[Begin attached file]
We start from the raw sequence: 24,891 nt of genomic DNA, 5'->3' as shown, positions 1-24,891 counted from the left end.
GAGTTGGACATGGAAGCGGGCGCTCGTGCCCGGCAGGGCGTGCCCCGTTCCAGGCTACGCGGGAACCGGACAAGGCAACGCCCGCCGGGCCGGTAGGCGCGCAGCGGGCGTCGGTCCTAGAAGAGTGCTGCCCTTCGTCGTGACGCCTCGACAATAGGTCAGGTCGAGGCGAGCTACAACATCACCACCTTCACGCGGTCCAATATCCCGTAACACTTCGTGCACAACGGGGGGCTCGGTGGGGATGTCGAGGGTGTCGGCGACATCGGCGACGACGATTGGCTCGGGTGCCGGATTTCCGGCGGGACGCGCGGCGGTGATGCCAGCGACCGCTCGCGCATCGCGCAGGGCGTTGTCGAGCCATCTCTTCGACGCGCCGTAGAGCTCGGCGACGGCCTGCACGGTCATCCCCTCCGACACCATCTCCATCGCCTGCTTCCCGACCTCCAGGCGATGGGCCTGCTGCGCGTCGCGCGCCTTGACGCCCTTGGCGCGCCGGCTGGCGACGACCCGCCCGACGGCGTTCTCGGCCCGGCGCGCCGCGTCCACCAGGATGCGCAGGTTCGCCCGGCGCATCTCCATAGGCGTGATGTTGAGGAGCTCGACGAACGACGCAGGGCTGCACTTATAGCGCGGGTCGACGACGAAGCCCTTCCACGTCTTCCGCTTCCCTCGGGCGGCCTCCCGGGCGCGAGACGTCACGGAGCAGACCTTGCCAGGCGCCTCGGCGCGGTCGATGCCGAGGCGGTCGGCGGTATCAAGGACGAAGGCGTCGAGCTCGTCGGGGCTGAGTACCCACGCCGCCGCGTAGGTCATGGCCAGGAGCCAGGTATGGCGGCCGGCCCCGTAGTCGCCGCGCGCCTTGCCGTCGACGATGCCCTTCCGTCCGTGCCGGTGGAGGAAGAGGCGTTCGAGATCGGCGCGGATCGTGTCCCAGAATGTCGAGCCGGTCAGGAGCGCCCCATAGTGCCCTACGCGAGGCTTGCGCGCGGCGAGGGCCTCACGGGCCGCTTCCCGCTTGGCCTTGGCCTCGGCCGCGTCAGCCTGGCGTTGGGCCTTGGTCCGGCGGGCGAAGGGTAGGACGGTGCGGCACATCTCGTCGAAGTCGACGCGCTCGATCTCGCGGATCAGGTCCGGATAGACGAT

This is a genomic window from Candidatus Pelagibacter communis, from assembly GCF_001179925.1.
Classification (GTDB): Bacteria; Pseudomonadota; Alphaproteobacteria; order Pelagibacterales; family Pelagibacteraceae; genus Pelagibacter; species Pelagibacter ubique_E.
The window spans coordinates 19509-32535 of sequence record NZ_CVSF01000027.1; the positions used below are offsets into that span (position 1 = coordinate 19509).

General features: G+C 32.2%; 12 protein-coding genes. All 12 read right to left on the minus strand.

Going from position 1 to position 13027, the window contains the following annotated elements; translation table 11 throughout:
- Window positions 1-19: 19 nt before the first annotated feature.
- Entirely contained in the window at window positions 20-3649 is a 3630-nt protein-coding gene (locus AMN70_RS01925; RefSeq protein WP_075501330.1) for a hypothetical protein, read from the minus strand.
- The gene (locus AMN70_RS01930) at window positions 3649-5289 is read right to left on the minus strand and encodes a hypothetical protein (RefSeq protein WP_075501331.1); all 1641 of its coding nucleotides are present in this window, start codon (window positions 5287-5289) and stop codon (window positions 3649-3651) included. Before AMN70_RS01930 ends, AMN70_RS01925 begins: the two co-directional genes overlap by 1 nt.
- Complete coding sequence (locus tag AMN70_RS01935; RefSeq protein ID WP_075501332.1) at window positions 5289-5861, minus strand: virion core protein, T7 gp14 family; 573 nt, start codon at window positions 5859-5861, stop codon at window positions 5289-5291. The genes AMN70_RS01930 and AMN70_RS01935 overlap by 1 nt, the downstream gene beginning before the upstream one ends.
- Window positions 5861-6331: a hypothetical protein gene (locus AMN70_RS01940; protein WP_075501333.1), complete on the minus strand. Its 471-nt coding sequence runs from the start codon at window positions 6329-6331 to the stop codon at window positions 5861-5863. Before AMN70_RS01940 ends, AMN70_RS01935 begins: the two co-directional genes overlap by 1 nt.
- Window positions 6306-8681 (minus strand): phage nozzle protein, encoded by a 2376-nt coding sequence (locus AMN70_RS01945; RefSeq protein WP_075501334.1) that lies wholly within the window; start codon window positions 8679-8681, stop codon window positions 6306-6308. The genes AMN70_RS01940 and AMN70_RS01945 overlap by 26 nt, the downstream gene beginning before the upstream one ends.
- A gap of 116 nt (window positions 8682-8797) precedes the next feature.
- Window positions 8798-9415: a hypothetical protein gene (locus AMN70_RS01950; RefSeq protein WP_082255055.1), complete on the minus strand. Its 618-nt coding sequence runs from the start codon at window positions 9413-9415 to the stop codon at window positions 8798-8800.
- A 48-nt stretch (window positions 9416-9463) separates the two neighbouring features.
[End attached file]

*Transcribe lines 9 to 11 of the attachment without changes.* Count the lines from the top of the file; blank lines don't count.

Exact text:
- Entirely contained in the window at window positions 20-3649 is a 3630-nt protein-coding gene (locus AMN70_RS01925; RefSeq protein WP_075501330.1) for a hypothetical protein, read from the minus strand.
- The gene (locus AMN70_RS01930) at window positions 3649-5289 is read right to left on the minus strand and encodes a hypothetical protein (RefSeq protein WP_075501331.1); all 1641 of its coding nucleotides are present in this window, start codon (window positions 5287-5289) and stop codon (window positions 3649-3651) included. Before AMN70_RS01930 ends, AMN70_RS01925 begins: the two co-directional genes overlap by 1 nt.
- Complete coding sequence (locus tag AMN70_RS01935; RefSeq protein ID WP_075501332.1) at window positions 5289-5861, minus strand: virion core protein, T7 gp14 family; 573 nt, start codon at window positions 5859-5861, stop codon at window positions 5289-5291. The genes AMN70_RS01930 and AMN70_RS01935 overlap by 1 nt, the downstream gene beginning before the upstream one ends.